Science and Technology Committee: Satellites and Space

On 9 February 2016, the Science and Technology Committee held an oral evidence session on Satellites and Space. Below are the questions that I asked.


Valerie Vaz: You mentioned the European Space Agency. Are you surprised to hear that the director general thinks the UK Government are focusing too much on the commercial side rather than basic research—what he called the “full chain of innovation”? Where do you see that balance? Is that fair or unfair?


Andy Green: I am allowed to be outspoken. I am very proud he said that—really proud—because for some time the UK space industry and Government have been very smart about the way they operated with the European Space Agency. Having Tim Peake out there is a good thing. What it cost us compared with our compatriot countries was very small. We have concentrated on telecommunications, Earth observation and the things from which we believe economic benefit will come.I know that blue sky is good too, and we are pretty good at that in this country. We have universities that do a lot of great blue-sky innovation. When it comes to the European Space Agency, for me the slightly applied science view we have taken on it has been smart and a good thing to do.



Valerie Vaz: You do not think there should be a focus on both—that you could have both. I do not think you have quite answered my question. I asked whether you thought it was a fair criticism. When you talk about commercial applications, it usually starts with blue-sky research, doesn’t it, and then you see the practical implications? Do you think that criticism is fair, Dr Parker?


Dr Parker: From the perspective of the Space Agency, we are very consciously about joining up the full spectrum from basic science and innovation through to technology development and applications. The role of the agency is to be a leader across the whole picture. The agency is not attempting to do all of it by itself. That is why we have different delivery organisations, but I believe the overall picture—I am happy to talk to Johann Wörner about it—is a very coherent picture of getting the balance right. You will see that our investment in the European Space Agency has gone up over the past four or five years. Where it has gone up is in some of the commercially oriented activities, primarily telecoms, but we have also started to invest in the life and physical sciences programme of ESA—the science that is happening on the space station. Yes, there has been quite a big increase in investment in telecoms, but there is also a little bit of new investment in fundamental science. The work of fundamental research that goes on in universities that feeds through into innovation is completely vital, and that coherent picture is one that we hold rather close to us.



Valerie Vaz: There is a little bit of innovation. He is trying to say that there should be more, or an equal balance.


Dr Parker: Science and innovation may be slightly different things, so we have to be careful about language. We are the third largest investor in the fundamental science programme of ESA, the fourth largest investor in life and physical sciences and the second largest investor in Earth observation sciences. We invest significant amounts in the science programmes. The place where we are not investing is the big launcher programme, but where we invest it is always to play to our national level of investment and strengths, and that includes science.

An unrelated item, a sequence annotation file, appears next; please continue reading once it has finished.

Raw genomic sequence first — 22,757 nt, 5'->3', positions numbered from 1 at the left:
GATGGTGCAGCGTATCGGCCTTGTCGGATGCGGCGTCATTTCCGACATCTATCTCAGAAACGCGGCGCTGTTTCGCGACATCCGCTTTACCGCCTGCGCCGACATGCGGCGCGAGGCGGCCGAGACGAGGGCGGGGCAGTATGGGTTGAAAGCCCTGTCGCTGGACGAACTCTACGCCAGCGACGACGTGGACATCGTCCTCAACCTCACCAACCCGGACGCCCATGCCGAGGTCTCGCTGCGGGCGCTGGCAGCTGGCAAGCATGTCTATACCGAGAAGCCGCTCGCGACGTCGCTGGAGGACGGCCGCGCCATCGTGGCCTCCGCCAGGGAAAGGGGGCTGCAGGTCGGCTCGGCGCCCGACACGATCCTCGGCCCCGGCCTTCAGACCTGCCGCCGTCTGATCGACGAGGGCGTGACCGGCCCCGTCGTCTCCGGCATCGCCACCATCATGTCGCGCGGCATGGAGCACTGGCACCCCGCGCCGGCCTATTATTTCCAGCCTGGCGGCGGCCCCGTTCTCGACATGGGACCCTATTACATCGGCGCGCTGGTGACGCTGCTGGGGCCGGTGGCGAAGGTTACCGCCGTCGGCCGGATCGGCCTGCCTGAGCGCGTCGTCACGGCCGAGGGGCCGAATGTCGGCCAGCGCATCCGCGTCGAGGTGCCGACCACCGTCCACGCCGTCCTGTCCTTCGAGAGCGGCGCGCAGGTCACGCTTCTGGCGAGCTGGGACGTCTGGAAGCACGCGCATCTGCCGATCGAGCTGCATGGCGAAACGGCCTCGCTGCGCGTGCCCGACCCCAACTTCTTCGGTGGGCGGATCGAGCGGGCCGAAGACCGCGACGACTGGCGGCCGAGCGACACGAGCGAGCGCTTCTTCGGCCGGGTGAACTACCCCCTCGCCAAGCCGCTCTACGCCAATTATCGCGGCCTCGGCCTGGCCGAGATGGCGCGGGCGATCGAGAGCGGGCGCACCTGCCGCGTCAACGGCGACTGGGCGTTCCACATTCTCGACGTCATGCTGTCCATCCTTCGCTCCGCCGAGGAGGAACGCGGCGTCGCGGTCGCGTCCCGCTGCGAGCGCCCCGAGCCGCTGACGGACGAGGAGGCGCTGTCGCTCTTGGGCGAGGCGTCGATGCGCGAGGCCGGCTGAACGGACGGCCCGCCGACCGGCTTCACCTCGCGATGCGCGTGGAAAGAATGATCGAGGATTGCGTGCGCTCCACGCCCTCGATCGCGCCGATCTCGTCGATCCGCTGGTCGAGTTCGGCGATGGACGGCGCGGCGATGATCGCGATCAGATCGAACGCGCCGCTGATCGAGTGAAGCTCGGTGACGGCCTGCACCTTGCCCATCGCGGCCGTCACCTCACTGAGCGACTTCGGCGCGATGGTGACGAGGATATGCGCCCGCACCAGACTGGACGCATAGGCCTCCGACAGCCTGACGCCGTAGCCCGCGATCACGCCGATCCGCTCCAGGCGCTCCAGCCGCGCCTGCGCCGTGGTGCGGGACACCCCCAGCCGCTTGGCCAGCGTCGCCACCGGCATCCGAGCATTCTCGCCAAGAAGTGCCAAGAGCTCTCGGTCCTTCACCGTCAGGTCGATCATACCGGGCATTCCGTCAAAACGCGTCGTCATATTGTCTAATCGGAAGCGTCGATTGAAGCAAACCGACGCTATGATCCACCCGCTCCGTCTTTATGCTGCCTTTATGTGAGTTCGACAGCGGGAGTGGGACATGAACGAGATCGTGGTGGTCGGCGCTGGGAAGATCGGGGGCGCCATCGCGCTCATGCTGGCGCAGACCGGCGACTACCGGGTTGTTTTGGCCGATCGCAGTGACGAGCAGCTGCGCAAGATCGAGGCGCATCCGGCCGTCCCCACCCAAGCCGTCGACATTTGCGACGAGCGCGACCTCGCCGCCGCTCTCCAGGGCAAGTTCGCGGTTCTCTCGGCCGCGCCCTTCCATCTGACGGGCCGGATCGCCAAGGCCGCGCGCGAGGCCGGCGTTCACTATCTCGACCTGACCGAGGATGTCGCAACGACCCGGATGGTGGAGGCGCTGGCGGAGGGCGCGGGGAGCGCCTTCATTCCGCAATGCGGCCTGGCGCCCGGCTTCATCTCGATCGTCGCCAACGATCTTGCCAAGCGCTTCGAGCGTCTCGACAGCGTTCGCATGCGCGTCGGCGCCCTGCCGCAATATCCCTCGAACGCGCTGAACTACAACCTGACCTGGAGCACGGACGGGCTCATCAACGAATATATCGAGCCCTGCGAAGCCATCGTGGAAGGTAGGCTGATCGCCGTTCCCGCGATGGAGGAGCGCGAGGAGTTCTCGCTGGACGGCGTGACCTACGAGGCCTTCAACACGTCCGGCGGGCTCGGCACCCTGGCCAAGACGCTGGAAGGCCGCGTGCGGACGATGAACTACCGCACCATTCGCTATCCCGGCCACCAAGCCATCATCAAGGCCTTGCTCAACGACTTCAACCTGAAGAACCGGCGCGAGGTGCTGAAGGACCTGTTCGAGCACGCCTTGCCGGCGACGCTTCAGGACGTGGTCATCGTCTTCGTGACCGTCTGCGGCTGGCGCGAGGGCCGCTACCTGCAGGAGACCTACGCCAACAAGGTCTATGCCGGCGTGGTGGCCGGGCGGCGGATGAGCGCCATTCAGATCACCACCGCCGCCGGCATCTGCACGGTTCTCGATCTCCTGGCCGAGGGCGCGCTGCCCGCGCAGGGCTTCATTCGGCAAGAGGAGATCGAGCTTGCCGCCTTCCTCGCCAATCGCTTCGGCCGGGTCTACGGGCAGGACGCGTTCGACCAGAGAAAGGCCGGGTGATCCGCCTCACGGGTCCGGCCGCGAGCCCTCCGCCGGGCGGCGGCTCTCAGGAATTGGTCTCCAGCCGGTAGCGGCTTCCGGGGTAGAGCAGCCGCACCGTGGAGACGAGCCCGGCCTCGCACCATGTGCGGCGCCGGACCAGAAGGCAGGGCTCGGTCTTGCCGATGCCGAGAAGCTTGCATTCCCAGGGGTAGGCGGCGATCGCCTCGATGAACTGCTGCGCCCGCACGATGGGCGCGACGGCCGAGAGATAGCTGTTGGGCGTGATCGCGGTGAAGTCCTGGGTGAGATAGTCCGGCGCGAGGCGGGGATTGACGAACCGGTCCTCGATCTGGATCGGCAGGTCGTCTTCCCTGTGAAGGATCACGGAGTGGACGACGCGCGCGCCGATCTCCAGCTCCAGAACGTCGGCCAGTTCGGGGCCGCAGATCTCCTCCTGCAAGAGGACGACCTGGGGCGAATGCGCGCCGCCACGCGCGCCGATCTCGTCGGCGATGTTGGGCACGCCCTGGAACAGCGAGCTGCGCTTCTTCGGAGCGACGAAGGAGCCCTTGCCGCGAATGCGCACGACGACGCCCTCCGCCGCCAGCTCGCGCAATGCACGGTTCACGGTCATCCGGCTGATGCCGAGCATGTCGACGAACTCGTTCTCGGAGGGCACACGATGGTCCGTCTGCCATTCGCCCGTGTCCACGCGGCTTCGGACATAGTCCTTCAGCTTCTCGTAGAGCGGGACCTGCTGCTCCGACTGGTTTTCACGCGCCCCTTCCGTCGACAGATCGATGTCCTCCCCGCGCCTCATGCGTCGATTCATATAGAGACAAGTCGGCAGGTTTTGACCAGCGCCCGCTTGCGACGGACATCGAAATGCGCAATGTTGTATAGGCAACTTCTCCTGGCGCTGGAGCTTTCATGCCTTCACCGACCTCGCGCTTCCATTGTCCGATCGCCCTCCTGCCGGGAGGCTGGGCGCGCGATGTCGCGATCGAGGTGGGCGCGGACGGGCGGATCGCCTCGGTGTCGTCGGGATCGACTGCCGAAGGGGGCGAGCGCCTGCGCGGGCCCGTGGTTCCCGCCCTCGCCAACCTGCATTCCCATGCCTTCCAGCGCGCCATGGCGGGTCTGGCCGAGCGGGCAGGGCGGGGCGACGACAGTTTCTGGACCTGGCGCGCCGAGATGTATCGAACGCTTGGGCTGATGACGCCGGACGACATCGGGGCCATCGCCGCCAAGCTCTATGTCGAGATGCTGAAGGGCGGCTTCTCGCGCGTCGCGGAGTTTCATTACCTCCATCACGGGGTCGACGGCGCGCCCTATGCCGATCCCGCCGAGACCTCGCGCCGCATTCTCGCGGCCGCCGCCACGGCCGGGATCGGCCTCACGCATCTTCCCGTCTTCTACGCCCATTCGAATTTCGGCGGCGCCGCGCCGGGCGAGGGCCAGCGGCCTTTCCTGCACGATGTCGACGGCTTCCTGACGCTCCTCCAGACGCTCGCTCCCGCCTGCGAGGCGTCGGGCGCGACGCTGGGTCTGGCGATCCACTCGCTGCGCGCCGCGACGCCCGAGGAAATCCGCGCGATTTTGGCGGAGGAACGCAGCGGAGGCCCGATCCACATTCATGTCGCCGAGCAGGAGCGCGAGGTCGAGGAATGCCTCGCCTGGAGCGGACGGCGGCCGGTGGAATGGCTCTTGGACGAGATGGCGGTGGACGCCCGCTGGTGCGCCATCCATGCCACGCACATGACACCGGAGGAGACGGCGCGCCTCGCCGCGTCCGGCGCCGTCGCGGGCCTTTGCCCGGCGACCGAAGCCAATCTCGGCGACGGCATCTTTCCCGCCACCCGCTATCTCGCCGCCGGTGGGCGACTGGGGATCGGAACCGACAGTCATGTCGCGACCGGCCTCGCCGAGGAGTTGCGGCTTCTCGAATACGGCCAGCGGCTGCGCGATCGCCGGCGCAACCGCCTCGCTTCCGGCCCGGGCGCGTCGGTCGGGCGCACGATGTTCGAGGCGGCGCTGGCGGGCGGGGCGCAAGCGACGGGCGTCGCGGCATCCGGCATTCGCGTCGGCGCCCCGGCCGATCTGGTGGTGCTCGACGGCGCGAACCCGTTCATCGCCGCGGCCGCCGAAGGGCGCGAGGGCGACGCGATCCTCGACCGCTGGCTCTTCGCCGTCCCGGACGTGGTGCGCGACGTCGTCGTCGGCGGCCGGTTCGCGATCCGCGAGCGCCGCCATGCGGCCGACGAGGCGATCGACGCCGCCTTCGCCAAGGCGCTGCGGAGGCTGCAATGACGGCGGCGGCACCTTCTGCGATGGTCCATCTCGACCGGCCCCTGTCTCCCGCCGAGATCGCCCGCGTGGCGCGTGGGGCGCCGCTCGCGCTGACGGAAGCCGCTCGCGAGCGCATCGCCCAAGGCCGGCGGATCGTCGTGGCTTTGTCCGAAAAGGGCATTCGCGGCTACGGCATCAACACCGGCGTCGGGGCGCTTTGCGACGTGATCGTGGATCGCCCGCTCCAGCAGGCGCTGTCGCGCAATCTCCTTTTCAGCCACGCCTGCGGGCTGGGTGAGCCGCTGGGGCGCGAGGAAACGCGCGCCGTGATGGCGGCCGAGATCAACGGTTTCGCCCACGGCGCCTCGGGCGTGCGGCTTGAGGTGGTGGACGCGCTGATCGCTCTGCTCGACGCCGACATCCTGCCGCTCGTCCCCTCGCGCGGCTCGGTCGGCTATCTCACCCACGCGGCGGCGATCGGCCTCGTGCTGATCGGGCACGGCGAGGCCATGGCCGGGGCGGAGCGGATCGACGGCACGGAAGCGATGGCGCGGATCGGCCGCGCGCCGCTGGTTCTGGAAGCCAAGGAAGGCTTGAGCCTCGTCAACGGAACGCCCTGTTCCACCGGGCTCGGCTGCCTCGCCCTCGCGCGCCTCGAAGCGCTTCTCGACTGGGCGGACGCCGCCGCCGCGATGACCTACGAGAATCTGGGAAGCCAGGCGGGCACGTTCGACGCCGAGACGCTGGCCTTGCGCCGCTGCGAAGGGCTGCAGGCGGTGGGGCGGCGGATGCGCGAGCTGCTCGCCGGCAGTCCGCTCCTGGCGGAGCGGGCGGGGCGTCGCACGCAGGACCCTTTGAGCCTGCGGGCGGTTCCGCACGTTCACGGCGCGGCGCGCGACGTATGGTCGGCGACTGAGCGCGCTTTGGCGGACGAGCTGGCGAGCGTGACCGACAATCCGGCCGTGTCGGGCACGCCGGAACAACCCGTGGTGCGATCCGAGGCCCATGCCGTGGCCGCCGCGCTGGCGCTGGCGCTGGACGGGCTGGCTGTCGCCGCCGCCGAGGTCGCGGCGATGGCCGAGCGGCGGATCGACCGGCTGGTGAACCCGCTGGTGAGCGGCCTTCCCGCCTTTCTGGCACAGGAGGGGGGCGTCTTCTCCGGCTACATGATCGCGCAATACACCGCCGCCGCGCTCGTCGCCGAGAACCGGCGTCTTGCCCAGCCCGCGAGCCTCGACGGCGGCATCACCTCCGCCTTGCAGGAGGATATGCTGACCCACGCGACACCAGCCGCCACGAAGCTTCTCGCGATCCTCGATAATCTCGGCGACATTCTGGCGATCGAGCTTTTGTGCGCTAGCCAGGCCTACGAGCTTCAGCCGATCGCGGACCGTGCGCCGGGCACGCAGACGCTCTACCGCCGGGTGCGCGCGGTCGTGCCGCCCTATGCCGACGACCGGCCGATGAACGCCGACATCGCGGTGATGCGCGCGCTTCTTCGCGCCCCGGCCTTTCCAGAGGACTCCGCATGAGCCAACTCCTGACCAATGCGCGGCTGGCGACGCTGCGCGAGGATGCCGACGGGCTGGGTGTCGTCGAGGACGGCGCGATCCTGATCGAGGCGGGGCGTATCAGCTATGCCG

Valerie Vaz: You are now going to desert us and go off to see the Minister. When you plan your missions, are you putting a business case to him and the Government as a priority over anything else? Do you first have to make a business case?


Dr Parker: That is correct. Any new project, or set of programmes, is based on a business case that has to meet Treasury Green Book considerations, but the Space Agency at least is funded from the science ring fence, so that fully accepts the value of fundamental science, as well as stepping into the innovation and applications world. Yes, new programmes are based on business cases.



Valerie Vaz: But you look at the impact on British industry, don’t you, as the primary factor?


Dr Parker: It is one of the considerations, but it is also the impact on science, education, skills and even international policy, for example.



Valerie Vaz: I want to touch quickly on the funding part of it. You said you were part of the ring-fenced budget. Are you coming under UK Research? Will you be part of that? Sir Paul Nurse was confident that we would not be looking at just the commercial side but at blue-sky thinking, because that is really what scientists are about, aren’t they? I want to know where you fit into that scheme.


Dr Parker: The agency is an Executive agency of the Department, so it is not an arm’s length body in the same form as the research councils.



Valerie Vaz: You would not come under UK Research at all.


Dr Parker: I do not think any decisions have been made in that direction. I have not heard anything.

Stuart Martin: We receive our funding through Innovate UK, which is the UK’s innovation agency. There is discussion about moving Innovate into Research UK, as you know. That is another discussion. On the role we and Innovate play on the business side, one of the reasons why we have been successful in innovation over the past five or 10 years and have risen in worldwide rankings on the innovation scale is that we have that mix of business-led innovation pulling through research from the science base. If we tinker around with how we govern all of that, we must be careful that we do not lose the nugget of value we created that is so well recognised around the world.